The snow finally melts, the salt is finally washed off the road, and the weather is a crisp 40°F, but there’s just one problem. Your motorcycle doesn’t start. So why do motorcycles struggle in cold weather?
Engines can struggle to start for a variety of reasons, but if you notice that your motorcycle only has difficulties in colder weather then this article is for you. Some of the reasons why motorcycles are harder to start in cold weather are:
- Cold air is denser causing lean fuel/air mixture in carburetor motorcycles.
- The chemical reactions in a battery happen slower at lower temperatures.
- Oils has increased viscosity (thickness) in cooler temperatures, which causes more friction.
1. Carburetor has incorrect fuel/air mixture.
Most motorcycles that struggle in colder weather or not fuel injected but use a carburetor instead. The difference between the two is the timing between when the air is mixed with the fuel inside the engine. In a fuel injected engine, the air and fuel do not meet until the fuel is directly injected into the intake manifold. The valve on the intake manifold will open allowing a mixture of fuel and air into the combustion chamber. Carburetors work differently than fuel injection. Fuel and air will mix inside of the carburetor. The carburetor sends this mixture to the intake manifold. The intake manifold divides the mixture among the intake valves, and then it finally enters the cylinder and is ignited.
Cold air is much denser than warm air. The carburetor isn’t able to automatically adjust for differences in air density. What will happen is that the carburetor will pull in the same volume of air, but because the air is denser there will be more air molecules in that volume. The increased air molecules will affect the air to fuel mixture. This could possibly cause your motorcycle engine to run lean.
2. Chemical Reactions in the Battery are Slower
Batteries really struggle in cold temperatures. AAA defines the lifespan of a battery as 3-5 years. In fact it has been determined that a battery will lose up to 35% of its strength at 32°F. Another issues is that the chemical reactions inside the battery occur much slower in a cold battery. This means that the starter motor will have less power to crank the engine.
There are a few signs to determine if your starting issue is related to the battery:
- Grinding or clicking noise when attempting to start
- Engine turns over very slowly when starting
- Headlights dim at idle but brighten when the throttle is twisted
If you experience these issues, especially number 3, the culprit is most likely your battery. There are a few signs to look for when trying to determine if your battery is on its way out or dying:
- Rotten Egg Smell
- Swollen Battery
A rotten egg smell coming from the battery most likely means that battery has been either frozen, overcharged, or has an internal short. If you smell rotten eggs coming from your battery, have it replaced as soon as possible.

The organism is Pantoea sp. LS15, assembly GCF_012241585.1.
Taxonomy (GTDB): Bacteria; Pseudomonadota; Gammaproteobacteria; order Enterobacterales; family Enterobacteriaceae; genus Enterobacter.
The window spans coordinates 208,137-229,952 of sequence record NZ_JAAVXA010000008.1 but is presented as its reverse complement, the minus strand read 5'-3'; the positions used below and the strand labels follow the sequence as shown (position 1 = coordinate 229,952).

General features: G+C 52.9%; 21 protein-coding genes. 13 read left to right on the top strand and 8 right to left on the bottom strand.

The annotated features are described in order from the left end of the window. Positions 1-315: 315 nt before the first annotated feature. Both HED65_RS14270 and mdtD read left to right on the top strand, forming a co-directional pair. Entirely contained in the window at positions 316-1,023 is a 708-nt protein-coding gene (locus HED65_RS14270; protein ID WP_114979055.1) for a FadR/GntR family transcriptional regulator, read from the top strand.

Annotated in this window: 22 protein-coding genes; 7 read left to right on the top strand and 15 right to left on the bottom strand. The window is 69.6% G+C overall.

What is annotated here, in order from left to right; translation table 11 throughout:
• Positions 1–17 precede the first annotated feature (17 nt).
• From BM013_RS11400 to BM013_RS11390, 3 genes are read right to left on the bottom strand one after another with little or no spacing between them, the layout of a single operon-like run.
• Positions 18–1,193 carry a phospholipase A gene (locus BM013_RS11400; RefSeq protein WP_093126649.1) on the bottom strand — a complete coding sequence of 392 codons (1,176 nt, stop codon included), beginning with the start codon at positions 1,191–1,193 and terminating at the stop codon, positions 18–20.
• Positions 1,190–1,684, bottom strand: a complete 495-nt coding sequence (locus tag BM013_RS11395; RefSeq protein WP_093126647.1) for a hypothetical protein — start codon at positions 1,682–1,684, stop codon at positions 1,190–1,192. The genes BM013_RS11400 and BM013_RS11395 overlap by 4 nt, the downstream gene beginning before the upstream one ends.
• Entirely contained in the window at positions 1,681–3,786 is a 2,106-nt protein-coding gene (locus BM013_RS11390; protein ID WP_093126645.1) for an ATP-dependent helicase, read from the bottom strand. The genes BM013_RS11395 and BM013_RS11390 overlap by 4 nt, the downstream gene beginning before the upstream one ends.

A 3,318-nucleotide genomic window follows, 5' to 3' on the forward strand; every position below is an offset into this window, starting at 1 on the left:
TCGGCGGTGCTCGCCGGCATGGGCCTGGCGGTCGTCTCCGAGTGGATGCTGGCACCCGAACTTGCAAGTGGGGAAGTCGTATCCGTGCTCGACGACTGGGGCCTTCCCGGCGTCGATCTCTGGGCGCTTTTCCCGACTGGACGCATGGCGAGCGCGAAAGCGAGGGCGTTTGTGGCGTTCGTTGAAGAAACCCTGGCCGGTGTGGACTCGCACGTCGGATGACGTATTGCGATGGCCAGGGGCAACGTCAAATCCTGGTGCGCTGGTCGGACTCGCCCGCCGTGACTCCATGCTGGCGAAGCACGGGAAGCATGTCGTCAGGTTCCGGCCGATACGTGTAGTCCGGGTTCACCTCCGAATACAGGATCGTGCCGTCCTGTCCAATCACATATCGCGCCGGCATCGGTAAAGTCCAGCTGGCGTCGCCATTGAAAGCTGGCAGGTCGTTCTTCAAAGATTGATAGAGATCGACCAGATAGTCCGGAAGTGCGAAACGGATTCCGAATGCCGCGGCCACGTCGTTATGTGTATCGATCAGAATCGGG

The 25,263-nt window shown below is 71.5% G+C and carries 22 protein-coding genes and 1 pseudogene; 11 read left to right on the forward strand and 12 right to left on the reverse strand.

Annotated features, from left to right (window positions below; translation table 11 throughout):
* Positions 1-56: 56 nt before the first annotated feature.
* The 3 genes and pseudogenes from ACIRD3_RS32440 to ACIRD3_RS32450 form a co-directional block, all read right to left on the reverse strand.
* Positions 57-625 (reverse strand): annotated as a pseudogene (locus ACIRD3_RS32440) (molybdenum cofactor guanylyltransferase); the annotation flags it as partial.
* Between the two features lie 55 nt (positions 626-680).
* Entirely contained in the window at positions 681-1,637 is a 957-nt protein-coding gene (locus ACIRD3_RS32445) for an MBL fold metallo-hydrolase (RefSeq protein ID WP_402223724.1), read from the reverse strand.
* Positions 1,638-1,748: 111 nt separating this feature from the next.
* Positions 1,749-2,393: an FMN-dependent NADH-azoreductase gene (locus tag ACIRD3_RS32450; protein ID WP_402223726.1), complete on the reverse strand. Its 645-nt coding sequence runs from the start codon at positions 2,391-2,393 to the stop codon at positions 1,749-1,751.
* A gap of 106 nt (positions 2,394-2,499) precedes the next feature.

The second sign is a swollen or enlarged battery. Batteries can fail when exposed to extreme cold or heat. Inspect the battery for bulging or swelling around the battery housing. In cold weather the battery can discharge and freeze. If you notice that your battery has frozen and bulged, do not attempt to charge it, rather replace it.
3. Cold Weather increases Oil Viscosity
Viscosity is a measure of a fluid’s internal resistance to flow. In cold weather viscosity (resistance) increases. This change in viscosity makes it harder for the motorcycle’s oil pump to lubricate the engine. This increased viscosity causes increased friction in the engine. The increased friction makes it harder for the starter motor to crank the engine.
4. Gas doesn’t Evaporate as easily in Cold Temps
In order for a motorcycle to run, it has to vaporize the gasoline in the cylinder where it is then ignited. Cold weather causes the gasoline to evaporate much slower than in the summer time. This has the greatest affect on the engine at startup because the engine is cold, and a large amount of fuel is required at startup. Generally winter gas uses a slightly different that is more volatile and evaporates faster than summer gas. However, most people winterize their motorcycle with a summer gas, so they do not have this benefit when trying to start on cold spring days.
How to Start your Motorcycle in the Cold
There are a few ways you can keep your motorcycle warm which will make it easier to start. One method is to remove the battery in the winter and maintain the charge of the battery on a battery tender. This will allow the battery to be taken into the house in a controlled temperature, and the battery tender will keep it charged.
Heated garages are one way to keep the bike warm. A second option is to use a heated motorcycle cover. Another option is to use an electric heater and a fan to transfer the heat to the bike’s engine. If you do this option give at least 15-30 minutes time for the heater to warm the bike up. A heated garage is a really nice option as well, but not a very practical solution if you don’t already have one.
What are your favorite tips for cold weather starts? Let us know in the comments below.